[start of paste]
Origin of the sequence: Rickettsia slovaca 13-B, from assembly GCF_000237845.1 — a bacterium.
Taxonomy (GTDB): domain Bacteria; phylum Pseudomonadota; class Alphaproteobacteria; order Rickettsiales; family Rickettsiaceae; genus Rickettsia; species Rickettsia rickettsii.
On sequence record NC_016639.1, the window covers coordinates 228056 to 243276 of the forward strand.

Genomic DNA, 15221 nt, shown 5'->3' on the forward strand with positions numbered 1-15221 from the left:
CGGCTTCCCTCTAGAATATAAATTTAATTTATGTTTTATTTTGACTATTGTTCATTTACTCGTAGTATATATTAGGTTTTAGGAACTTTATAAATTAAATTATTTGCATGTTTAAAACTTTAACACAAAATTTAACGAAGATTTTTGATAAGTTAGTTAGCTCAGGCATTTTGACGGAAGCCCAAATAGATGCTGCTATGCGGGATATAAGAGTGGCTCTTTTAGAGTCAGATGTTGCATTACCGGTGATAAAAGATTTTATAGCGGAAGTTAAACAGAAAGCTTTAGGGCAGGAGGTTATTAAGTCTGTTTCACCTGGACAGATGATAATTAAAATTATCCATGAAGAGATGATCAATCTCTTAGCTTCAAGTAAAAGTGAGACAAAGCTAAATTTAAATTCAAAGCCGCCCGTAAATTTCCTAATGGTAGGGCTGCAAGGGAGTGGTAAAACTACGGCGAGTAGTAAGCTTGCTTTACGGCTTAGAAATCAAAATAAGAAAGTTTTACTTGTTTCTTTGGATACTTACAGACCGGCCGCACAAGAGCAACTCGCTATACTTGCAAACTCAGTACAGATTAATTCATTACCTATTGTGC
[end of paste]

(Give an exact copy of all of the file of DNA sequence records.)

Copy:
Origin of the sequence: Rickettsia slovaca 13-B, from assembly GCF_000237845.1 — a bacterium.
Taxonomy (GTDB): domain Bacteria; phylum Pseudomonadota; class Alphaproteobacteria; order Rickettsiales; family Rickettsiaceae; genus Rickettsia; species Rickettsia rickettsii.
On sequence record NC_016639.1, the window covers coordinates 228056 to 243276 of the forward strand.

Genomic DNA, 15221 nt, shown 5'->3' on the forward strand with positions numbered 1-15221 from the left:
CGGCTTCCCTCTAGAATATAAATTTAATTTATGTTTTATTTTGACTATTGTTCATTTACTCGTAGTATATATTAGGTTTTAGGAACTTTATAAATTAAATTATTTGCATGTTTAAAACTTTAACACAAAATTTAACGAAGATTTTTGATAAGTTAGTTAGCTCAGGCATTTTGACGGAAGCCCAAATAGATGCTGCTATGCGGGATATAAGAGTGGCTCTTTTAGAGTCAGATGTTGCATTACCGGTGATAAAAGATTTTATAGCGGAAGTTAAACAGAAAGCTTTAGGGCAGGAGGTTATTAAGTCTGTTTCACCTGGACAGATGATAATTAAAATTATCCATGAAGAGATGATCAATCTCTTAGCTTCAAGTAAAAGTGAGACAAAGCTAAATTTAAATTCAAAGCCGCCCGTAAATTTCCTAATGGTAGGGCTGCAAGGGAGTGGTAAAACTACGGCGAGTAGTAAGCTTGCTTTACGGCTTAGAAATCAAAATAAGAAAGTTTTACTTGTTTCTTTGGATACTTACAGACCGGCCGCACAAGAGCAACTCGCTATACTTGCAAACTCAGTACAGATTAATTCATTACCTATTGTGC